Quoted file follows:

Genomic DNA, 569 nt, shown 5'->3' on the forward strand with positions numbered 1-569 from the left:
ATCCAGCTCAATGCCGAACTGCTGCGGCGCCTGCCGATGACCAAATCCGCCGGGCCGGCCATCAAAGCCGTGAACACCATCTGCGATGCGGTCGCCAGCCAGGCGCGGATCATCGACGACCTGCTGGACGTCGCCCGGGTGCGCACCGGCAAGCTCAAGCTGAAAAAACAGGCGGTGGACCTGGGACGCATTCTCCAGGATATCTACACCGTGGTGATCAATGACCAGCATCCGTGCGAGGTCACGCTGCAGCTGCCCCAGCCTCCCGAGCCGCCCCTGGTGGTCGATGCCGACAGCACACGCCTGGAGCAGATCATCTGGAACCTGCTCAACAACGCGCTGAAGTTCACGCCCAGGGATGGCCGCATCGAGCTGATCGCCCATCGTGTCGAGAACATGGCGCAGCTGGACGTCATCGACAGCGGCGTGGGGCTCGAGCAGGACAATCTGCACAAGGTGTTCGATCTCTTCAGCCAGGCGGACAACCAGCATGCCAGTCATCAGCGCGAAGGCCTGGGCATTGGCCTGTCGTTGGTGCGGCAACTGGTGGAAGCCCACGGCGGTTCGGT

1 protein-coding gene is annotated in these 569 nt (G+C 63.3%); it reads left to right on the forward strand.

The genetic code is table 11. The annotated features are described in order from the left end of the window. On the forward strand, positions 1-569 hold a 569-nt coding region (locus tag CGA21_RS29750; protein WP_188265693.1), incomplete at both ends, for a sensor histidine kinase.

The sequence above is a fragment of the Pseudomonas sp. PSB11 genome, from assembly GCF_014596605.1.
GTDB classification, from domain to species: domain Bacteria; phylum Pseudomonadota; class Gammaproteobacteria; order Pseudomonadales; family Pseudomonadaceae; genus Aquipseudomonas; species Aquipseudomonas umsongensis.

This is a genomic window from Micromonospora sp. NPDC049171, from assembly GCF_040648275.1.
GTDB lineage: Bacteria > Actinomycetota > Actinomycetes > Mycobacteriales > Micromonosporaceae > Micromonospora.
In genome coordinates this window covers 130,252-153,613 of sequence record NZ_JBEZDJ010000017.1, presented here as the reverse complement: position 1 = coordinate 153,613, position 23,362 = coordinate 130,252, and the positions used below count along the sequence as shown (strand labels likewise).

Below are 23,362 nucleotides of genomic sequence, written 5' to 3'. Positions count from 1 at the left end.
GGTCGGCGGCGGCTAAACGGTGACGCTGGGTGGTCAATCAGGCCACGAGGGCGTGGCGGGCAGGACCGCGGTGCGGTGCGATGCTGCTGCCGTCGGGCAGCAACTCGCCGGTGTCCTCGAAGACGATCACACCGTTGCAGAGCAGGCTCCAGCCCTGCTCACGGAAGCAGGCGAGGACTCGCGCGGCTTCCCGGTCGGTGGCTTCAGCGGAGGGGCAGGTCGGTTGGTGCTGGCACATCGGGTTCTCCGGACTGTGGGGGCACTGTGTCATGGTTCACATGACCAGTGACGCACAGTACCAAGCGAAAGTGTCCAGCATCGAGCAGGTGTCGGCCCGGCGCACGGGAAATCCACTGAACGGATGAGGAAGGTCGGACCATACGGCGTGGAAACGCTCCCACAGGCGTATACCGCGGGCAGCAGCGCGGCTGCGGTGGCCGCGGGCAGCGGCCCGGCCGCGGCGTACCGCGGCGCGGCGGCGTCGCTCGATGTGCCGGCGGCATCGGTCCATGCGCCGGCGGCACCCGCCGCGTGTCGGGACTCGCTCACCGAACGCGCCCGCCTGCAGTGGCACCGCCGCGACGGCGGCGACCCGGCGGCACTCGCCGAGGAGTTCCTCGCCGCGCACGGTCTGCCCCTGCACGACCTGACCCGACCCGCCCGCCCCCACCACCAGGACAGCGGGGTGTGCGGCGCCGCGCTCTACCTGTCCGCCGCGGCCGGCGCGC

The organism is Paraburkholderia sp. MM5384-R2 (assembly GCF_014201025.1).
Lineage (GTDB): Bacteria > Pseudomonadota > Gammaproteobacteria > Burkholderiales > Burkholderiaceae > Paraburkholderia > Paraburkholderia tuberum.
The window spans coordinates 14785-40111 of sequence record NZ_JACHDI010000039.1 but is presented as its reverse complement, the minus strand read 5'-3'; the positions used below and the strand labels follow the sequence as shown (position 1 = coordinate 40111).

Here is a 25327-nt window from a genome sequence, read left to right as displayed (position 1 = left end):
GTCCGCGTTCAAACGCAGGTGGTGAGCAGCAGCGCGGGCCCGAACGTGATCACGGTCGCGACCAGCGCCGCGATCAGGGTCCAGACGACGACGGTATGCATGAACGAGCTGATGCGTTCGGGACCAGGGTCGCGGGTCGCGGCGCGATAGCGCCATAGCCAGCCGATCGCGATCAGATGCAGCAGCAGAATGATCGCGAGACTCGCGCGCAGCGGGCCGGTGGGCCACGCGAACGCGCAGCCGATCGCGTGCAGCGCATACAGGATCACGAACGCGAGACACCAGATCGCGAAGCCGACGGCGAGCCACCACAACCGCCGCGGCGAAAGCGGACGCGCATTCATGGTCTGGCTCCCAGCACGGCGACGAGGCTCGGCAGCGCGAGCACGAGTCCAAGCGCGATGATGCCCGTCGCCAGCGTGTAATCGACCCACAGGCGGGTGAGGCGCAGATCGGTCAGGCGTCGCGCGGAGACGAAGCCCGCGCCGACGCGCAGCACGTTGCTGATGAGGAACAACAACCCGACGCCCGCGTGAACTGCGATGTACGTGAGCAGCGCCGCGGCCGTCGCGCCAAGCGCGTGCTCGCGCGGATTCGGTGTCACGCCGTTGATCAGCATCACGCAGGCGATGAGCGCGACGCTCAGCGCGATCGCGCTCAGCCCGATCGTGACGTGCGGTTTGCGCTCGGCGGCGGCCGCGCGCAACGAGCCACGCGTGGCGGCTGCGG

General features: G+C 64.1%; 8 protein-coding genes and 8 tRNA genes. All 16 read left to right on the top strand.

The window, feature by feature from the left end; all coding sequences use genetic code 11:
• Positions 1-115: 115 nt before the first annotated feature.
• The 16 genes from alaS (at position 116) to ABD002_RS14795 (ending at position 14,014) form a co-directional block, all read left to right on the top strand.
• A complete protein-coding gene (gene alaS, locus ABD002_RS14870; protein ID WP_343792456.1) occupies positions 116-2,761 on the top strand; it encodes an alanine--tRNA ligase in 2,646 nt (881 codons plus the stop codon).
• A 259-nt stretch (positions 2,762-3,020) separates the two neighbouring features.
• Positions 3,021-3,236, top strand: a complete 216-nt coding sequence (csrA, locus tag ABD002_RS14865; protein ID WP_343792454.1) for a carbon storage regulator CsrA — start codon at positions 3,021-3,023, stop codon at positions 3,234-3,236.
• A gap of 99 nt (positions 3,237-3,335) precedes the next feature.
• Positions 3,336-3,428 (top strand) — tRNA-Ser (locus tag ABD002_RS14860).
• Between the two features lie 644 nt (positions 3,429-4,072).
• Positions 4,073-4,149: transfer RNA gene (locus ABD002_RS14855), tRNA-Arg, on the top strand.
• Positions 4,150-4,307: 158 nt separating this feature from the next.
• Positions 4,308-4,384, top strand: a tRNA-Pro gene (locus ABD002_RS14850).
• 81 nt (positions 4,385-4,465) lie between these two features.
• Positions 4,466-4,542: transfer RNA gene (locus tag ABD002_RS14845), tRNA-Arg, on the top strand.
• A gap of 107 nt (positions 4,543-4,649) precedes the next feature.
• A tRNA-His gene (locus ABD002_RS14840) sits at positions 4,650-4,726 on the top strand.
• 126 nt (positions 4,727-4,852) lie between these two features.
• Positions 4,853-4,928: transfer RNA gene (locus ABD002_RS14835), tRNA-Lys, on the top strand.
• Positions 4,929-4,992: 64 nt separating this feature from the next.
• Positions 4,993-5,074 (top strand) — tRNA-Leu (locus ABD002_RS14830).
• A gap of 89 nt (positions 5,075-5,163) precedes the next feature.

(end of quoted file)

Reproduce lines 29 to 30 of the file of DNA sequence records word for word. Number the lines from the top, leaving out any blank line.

• Positions 4,308-4,384, top strand: a tRNA-Pro gene (locus ABD002_RS14850).
• 81 nt (positions 4,385-4,465) lie between these two features.